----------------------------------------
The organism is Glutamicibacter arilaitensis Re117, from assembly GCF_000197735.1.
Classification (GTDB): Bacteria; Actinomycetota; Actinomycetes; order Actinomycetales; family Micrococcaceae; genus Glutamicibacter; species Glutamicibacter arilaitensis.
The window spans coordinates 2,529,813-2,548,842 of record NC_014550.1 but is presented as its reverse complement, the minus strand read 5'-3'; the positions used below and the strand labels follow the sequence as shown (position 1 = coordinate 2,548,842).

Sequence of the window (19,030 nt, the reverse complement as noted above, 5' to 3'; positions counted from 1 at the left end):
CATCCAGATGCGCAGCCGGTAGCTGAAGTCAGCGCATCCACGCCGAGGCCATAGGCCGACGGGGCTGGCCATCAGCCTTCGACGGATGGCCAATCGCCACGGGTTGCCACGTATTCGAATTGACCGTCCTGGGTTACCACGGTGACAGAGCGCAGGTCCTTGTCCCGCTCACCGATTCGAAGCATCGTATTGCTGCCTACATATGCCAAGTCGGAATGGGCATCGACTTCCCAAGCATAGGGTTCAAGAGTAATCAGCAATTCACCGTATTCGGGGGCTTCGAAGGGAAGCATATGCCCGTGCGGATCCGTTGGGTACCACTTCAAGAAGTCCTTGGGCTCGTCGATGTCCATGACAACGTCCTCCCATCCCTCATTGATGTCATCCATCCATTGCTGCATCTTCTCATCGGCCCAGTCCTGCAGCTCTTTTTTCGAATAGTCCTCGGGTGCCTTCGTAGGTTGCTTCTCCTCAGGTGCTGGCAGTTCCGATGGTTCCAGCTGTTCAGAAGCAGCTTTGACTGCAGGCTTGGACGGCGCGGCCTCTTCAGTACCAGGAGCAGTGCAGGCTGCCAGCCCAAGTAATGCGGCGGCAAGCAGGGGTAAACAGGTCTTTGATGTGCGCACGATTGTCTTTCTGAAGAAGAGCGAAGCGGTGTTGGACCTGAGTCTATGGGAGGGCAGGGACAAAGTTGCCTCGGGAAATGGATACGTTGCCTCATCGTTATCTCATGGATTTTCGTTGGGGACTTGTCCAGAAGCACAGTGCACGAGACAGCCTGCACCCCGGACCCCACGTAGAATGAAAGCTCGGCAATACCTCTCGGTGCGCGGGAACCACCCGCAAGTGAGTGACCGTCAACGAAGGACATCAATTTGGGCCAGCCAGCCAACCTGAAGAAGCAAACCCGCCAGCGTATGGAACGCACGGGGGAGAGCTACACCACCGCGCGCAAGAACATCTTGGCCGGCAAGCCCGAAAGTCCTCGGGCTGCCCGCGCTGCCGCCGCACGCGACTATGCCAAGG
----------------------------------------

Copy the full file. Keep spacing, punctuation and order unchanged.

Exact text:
The organism is Glutamicibacter arilaitensis Re117, from assembly GCF_000197735.1.
Classification (GTDB): Bacteria; Actinomycetota; Actinomycetes; order Actinomycetales; family Micrococcaceae; genus Glutamicibacter; species Glutamicibacter arilaitensis.
The window spans coordinates 2,529,813-2,548,842 of record NC_014550.1 but is presented as its reverse complement, the minus strand read 5'-3'; the positions used below and the strand labels follow the sequence as shown (position 1 = coordinate 2,548,842).

Sequence of the window (19,030 nt, the reverse complement as noted above, 5' to 3'; positions counted from 1 at the left end):
CATCCAGATGCGCAGCCGGTAGCTGAAGTCAGCGCATCCACGCCGAGGCCATAGGCCGACGGGGCTGGCCATCAGCCTTCGACGGATGGCCAATCGCCACGGGTTGCCACGTATTCGAATTGACCGTCCTGGGTTACCACGGTGACAGAGCGCAGGTCCTTGTCCCGCTCACCGATTCGAAGCATCGTATTGCTGCCTACATATGCCAAGTCGGAATGGGCATCGACTTCCCAAGCATAGGGTTCAAGAGTAATCAGCAATTCACCGTATTCGGGGGCTTCGAAGGGAAGCATATGCCCGTGCGGATCCGTTGGGTACCACTTCAAGAAGTCCTTGGGCTCGTCGATGTCCATGACAACGTCCTCCCATCCCTCATTGATGTCATCCATCCATTGCTGCATCTTCTCATCGGCCCAGTCCTGCAGCTCTTTTTTCGAATAGTCCTCGGGTGCCTTCGTAGGTTGCTTCTCCTCAGGTGCTGGCAGTTCCGATGGTTCCAGCTGTTCAGAAGCAGCTTTGACTGCAGGCTTGGACGGCGCGGCCTCTTCAGTACCAGGAGCAGTGCAGGCTGCCAGCCCAAGTAATGCGGCGGCAAGCAGGGGTAAACAGGTCTTTGATGTGCGCACGATTGTCTTTCTGAAGAAGAGCGAAGCGGTGTTGGACCTGAGTCTATGGGAGGGCAGGGACAAAGTTGCCTCGGGAAATGGATACGTTGCCTCATCGTTATCTCATGGATTTTCGTTGGGGACTTGTCCAGAAGCACAGTGCACGAGACAGCCTGCACCCCGGACCCCACGTAGAATGAAAGCTCGGCAATACCTCTCGGTGCGCGGGAACCACCCGCAAGTGAGTGACCGTCAACGAAGGACATCAATTTGGGCCAGCCAGCCAACCTGAAGAAGCAAACCCGCCAGCGTATGGAACGCACGGGGGAGAGCTACACCACCGCGCGCAAGAACATCTTGGCCGGCAAGCCCGAAAGTCCTCGGGCTGCCCGCGCTGCCGCCGCACGCGACTATGCCAAGG